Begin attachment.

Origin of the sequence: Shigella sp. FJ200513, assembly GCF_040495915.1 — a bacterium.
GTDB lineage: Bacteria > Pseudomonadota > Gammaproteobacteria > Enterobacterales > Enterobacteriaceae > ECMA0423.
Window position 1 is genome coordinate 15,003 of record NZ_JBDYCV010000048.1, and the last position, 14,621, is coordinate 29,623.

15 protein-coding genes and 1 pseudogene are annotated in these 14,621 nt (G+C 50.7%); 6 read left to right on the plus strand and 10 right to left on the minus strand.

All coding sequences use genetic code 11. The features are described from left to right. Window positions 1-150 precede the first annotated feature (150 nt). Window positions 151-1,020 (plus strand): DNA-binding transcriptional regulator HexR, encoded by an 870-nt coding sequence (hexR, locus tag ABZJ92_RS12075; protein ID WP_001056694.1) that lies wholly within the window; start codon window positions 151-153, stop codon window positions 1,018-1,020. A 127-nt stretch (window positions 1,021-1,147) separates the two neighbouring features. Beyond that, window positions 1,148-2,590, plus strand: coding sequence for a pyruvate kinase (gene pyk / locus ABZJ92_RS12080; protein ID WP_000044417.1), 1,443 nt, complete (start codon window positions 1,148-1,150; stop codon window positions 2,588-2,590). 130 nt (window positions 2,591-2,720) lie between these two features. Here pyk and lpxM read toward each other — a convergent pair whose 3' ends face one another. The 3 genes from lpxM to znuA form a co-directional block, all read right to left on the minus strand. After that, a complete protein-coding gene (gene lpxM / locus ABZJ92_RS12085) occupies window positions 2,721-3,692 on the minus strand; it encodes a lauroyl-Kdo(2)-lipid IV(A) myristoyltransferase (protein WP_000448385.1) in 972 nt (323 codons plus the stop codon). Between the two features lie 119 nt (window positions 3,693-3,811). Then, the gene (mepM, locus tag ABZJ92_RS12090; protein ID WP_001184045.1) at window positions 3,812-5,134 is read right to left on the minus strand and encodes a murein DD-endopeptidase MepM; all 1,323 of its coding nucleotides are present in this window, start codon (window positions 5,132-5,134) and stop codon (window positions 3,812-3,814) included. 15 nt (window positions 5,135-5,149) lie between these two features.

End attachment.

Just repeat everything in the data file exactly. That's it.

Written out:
Origin of the sequence: Shigella sp. FJ200513, assembly GCF_040495915.1 — a bacterium.
GTDB lineage: Bacteria > Pseudomonadota > Gammaproteobacteria > Enterobacterales > Enterobacteriaceae > ECMA0423.
Window position 1 is genome coordinate 15,003 of record NZ_JBDYCV010000048.1, and the last position, 14,621, is coordinate 29,623.

15 protein-coding genes and 1 pseudogene are annotated in these 14,621 nt (G+C 50.7%); 6 read left to right on the plus strand and 10 right to left on the minus strand.

All coding sequences use genetic code 11. The features are described from left to right. Window positions 1-150 precede the first annotated feature (150 nt). Window positions 151-1,020 (plus strand): DNA-binding transcriptional regulator HexR, encoded by an 870-nt coding sequence (hexR, locus tag ABZJ92_RS12075; protein ID WP_001056694.1) that lies wholly within the window; start codon window positions 151-153, stop codon window positions 1,018-1,020. A 127-nt stretch (window positions 1,021-1,147) separates the two neighbouring features. Beyond that, window positions 1,148-2,590, plus strand: coding sequence for a pyruvate kinase (gene pyk / locus ABZJ92_RS12080; protein ID WP_000044417.1), 1,443 nt, complete (start codon window positions 1,148-1,150; stop codon window positions 2,588-2,590). 130 nt (window positions 2,591-2,720) lie between these two features. Here pyk and lpxM read toward each other — a convergent pair whose 3' ends face one another. The 3 genes from lpxM to znuA form a co-directional block, all read right to left on the minus strand. After that, a complete protein-coding gene (gene lpxM / locus ABZJ92_RS12085) occupies window positions 2,721-3,692 on the minus strand; it encodes a lauroyl-Kdo(2)-lipid IV(A) myristoyltransferase (protein WP_000448385.1) in 972 nt (323 codons plus the stop codon). Between the two features lie 119 nt (window positions 3,693-3,811). Then, the gene (mepM, locus tag ABZJ92_RS12090; protein ID WP_001184045.1) at window positions 3,812-5,134 is read right to left on the minus strand and encodes a murein DD-endopeptidase MepM; all 1,323 of its coding nucleotides are present in this window, start codon (window positions 5,132-5,134) and stop codon (window positions 3,812-3,814) included. 15 nt (window positions 5,135-5,149) lie between these two features.